In a timely letter to the Women in Animation community this week, WIA President Marge Dean ceded the floor to Karen Rupert Toliver to share her thoughts, feelings and perspective as a Black woman and mother during the widespread protests inspired by the extrajudicial killings of Ahmaud Arbery, George Floyd, Breonna Taylor, and many others. Toliver is the Executive Vice President of Creative at Sony Pictures Animation, a member of the WIA Advisory Committee and the producer of Oscar-winning animated short Hair Love (watch it here or read more about the film here).
In her letter, Toliver reflected on the emotional upheaval of 2020, the unfolding protests, riots and reactions — and where the strengths and responsibilities of those in the entertainment and animation communities lie in creating a better future.
“Part of our job in entertainment is to help throw focus on that painful reality. We already know that our industry needs to be more diverse and representative. We must keep pushing. It’s urgent. But also advocating for diverse storytelling has a huge part to play. And in this area we are also not doing nearly enough. It’s not just about including Black characters in our stories. We need to influence hearts and minds to think differently. To remind us that we are all connected, that other people’s hurt is everyone’s hurt. We need to encourage people to not look away from uncomfortable things, but instead breathe into that discomfort. We need to use all the resources at our disposal to help move this cause forward. And one powerful resource is fearless storytelling,” Toliver wrote.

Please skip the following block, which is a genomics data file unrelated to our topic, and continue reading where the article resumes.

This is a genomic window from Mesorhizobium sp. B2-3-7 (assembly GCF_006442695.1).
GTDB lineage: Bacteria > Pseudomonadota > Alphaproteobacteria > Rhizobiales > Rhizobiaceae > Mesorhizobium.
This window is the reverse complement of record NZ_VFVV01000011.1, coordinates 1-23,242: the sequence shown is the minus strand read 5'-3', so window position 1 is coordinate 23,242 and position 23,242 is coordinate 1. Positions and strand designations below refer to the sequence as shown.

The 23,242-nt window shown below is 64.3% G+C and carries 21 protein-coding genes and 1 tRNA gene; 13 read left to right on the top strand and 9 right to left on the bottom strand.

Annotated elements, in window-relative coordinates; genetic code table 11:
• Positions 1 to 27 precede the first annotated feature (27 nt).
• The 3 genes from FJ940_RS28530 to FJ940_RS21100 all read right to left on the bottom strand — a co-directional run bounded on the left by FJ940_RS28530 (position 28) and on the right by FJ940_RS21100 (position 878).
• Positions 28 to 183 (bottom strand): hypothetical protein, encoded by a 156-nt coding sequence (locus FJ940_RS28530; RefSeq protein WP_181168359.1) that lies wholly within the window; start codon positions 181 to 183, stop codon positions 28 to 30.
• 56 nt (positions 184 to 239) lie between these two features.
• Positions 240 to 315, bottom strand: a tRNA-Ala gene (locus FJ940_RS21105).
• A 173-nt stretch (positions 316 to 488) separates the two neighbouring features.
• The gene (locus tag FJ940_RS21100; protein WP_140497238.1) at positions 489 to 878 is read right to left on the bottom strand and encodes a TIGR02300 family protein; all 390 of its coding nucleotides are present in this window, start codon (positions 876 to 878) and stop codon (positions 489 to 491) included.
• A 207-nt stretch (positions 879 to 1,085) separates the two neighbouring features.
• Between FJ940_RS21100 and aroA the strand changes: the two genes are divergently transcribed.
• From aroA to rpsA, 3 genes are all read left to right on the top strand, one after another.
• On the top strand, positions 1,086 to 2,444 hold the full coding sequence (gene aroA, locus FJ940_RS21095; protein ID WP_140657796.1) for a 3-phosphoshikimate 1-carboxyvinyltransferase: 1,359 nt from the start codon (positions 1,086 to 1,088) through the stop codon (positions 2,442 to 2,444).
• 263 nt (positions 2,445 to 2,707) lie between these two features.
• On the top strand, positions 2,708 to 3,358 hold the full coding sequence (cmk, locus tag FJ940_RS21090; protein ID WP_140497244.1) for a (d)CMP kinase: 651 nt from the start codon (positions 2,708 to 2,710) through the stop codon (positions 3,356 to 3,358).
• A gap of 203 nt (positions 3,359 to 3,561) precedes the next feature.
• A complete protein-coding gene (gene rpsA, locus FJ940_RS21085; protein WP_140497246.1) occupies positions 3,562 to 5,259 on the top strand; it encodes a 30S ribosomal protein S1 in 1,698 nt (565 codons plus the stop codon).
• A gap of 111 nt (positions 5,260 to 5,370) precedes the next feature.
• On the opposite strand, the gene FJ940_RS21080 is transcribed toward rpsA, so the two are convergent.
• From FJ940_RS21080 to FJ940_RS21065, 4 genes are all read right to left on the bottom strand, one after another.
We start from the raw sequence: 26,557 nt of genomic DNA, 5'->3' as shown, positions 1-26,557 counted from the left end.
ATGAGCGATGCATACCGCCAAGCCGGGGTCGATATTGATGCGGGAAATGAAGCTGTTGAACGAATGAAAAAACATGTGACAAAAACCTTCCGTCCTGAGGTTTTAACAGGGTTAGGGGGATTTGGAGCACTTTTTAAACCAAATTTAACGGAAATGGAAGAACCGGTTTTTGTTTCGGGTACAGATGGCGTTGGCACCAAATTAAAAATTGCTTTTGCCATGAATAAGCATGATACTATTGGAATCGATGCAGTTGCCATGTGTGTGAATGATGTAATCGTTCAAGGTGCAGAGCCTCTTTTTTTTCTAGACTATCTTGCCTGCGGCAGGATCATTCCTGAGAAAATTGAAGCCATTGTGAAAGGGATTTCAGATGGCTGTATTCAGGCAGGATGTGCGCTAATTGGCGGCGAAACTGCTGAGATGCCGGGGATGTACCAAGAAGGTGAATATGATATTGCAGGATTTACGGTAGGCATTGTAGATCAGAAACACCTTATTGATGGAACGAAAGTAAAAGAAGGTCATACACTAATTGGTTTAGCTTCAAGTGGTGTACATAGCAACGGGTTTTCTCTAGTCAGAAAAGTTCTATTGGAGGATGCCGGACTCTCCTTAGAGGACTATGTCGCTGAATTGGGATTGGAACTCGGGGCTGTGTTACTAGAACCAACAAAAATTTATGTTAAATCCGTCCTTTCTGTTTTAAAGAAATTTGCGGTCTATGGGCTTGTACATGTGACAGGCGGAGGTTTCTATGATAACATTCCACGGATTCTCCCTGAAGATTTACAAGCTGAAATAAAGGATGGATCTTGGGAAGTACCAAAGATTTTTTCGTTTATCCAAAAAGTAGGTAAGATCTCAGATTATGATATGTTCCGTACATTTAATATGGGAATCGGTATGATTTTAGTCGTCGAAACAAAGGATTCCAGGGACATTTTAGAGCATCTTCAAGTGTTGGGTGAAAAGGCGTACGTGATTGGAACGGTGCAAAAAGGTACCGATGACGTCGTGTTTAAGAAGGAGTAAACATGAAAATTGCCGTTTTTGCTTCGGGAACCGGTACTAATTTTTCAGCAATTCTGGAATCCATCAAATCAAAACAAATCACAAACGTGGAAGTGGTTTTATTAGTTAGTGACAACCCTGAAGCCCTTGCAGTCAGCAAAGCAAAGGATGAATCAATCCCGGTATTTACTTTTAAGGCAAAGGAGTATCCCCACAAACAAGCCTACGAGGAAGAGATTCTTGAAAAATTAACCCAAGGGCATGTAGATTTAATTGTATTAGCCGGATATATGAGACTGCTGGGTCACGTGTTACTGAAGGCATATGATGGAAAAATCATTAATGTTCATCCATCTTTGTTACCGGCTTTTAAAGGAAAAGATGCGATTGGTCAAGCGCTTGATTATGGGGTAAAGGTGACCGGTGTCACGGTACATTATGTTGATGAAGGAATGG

Her missive ends with a call to action that all individuals can follow: “For myself and my children and my community, I need to decide how to do more than be sad, angry, and hurt because here’s the harsh truth about our personal responsibility: if you aren’t participating in trying to make change, if you are silent, you are complicit in maintaining the status quo. And the status quo continues to target and kill Black men and decimate the Black community. And this cause needs white voices to join the Black community. Do something and do it now. Find a way: Make leaders accountable; Advocate for policy changes; Donate money; Tutor; Get involved in Black community Organizations. Figure it out. Do it now. Force yourself out of your bubble. And stay in touch with this issue so it doesn’t die, again, in the next news cycle.”
Dean closed out the post with the following statement:
“Women in Animation will not let this issue die. We stand with the black community and specifically the black community in animation. We are committed to making significant changes in the animation industry, our organization, our families and ourselves. I grew up in New York and remember the Newark riots in 1967, and I lived in mid-Wilshire with my young kids during the LA Uprising in 1992. Each time, we thought things would be different, and yet here we are again. WIA is committed to seeing that permanent change happens this time; even if it’s just in our small part of the world, the animation industry. (Which I say facetiously, knowing that animation is hugely influential.)
This doesn’t end here.
You can read the letter in full on WIA’s website.